The stubbornness of the Solis administration to award a highly technical job to a candidate rejected by employers confirms the importance that this specific person would have in the formulation of public tariffs.
This review was written hours before the now newly appointed General Regulator of Costa Rica gave notice of his resignation from his position at the Instituto Costarricense de Electricidad (ICE). When announcing his resignation the official said: "There is no legal conflict between the position held in the ICE and my appointment as Controller General, but I make this decision in the interests of transparency which must prevail in my new position." His insistence on the legality of his appointment, an insistence which attempts to justify the anti ethical nature of it, has caused yet more concern over the justice of the decisions to be taken in the exercise of his office. This concern grows when you consider that if he had not resigned, it would have meant mandatory abstention in decisions that involved the company where he held office. Now he will no longer have to abstain.
Transparency in governance and better use of productive resources in an economy are not achieved by appealing to good personal intentions, but by observing basic principles of management.
The government's candidate for the office of Controller General of Public Services sees "no inconsistency" in serving in this position, while at the same time being on sabbatical leave from a company which is a provider of those services.
Running counter to a recommendation from the OECD to strengthen the independence and resources of work by the bodies that oversee competition, the Ministry of Finance will be intervening in the Commission's own tasks.
An article on Crhoy.com reports that "... A restructuration managed from the office of the Minister of Economy, Welmer Ramos, has resulted in the temporary disintegration of the Commission for the Promotion of Competition (COPROCOM) from 1 July. "
Costa Rica’s Banco Nacional denies that the $360 million trust to expand high-speed Internet has been cancelled.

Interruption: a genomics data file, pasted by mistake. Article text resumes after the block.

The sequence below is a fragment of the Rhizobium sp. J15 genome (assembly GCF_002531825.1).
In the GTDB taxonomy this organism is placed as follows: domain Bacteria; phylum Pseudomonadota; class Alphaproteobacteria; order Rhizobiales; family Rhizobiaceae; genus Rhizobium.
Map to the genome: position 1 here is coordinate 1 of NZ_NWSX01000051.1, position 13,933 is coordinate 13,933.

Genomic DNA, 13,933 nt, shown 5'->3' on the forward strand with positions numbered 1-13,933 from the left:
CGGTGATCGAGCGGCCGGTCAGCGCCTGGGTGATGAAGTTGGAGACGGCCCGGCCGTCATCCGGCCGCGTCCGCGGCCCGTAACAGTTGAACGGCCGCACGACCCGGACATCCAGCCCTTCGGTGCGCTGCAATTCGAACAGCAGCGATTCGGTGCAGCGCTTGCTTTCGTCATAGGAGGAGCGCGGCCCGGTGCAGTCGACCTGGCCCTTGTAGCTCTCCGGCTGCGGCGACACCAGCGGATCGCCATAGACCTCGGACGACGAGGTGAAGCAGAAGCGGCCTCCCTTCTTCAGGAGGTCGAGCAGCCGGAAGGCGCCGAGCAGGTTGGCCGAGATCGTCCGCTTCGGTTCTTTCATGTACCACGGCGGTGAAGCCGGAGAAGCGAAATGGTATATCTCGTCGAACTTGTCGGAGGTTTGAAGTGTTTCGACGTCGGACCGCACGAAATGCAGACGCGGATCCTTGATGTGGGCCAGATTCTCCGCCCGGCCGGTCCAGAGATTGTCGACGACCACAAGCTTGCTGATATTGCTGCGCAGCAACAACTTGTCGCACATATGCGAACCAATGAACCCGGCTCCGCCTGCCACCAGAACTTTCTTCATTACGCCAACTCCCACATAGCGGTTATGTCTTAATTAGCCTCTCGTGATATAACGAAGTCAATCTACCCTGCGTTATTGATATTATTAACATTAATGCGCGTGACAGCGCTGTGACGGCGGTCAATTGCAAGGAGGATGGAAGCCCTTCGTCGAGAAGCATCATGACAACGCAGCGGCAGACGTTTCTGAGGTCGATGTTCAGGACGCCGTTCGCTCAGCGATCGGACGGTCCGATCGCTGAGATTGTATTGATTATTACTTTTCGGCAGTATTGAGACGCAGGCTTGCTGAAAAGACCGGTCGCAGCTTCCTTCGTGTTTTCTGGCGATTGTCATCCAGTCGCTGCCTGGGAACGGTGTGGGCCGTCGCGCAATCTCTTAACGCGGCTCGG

Eduardo Doryan, head of the country’s state-owned electricity and telecommunications provider (ICE), had declared that without the trust, the high-speed internet investment was impossible, because an institution the size of RACSA could not possibly finance such a huge project.
A $360 million investment in a high-speed internet network is in doubt due to conflicts between directorates and a lack of government direction.
RACSA is the company responsible for providing Internet and data communication services to both the Costa Rican public and businesses. Formally it is a subsidiary of ICE, the state telecoms and electricity provider.
Alberto Diamond, president of KPMG Central America, was designated Superintendent of Banks in Panama.
As pointed out by Edith Castillo Duarte in her Prensa.com article, confidential sources from the banking sector showed concern over the possible conflict of interest in the tenure of the next Banking Superintendent.
Grupo ICE, composed of the Costa Rican Electricity Institute (ICE) and its subsidiaries Radiográfica Costarricense (RACSA) and Compañía Nacional de Fuerza y Luz (CNFL), joined the Chamber of Information and Communication Technologies of Costa Rica (CAMTIC) as a strategic partner since June 2009.
The International Merchant Marine Registry of Belize (IMMARBE) is under the Ministry of Finance, with its Head Office located in Belize City. The Registration of Merchant Ships Act, 1989 as amended in 1996 governs the merchant fleet.
Operates in Costa Rica, El Salvador, Guatemala, Honduras, Nicaragua and Panama
Phone: (+501) 223 50 26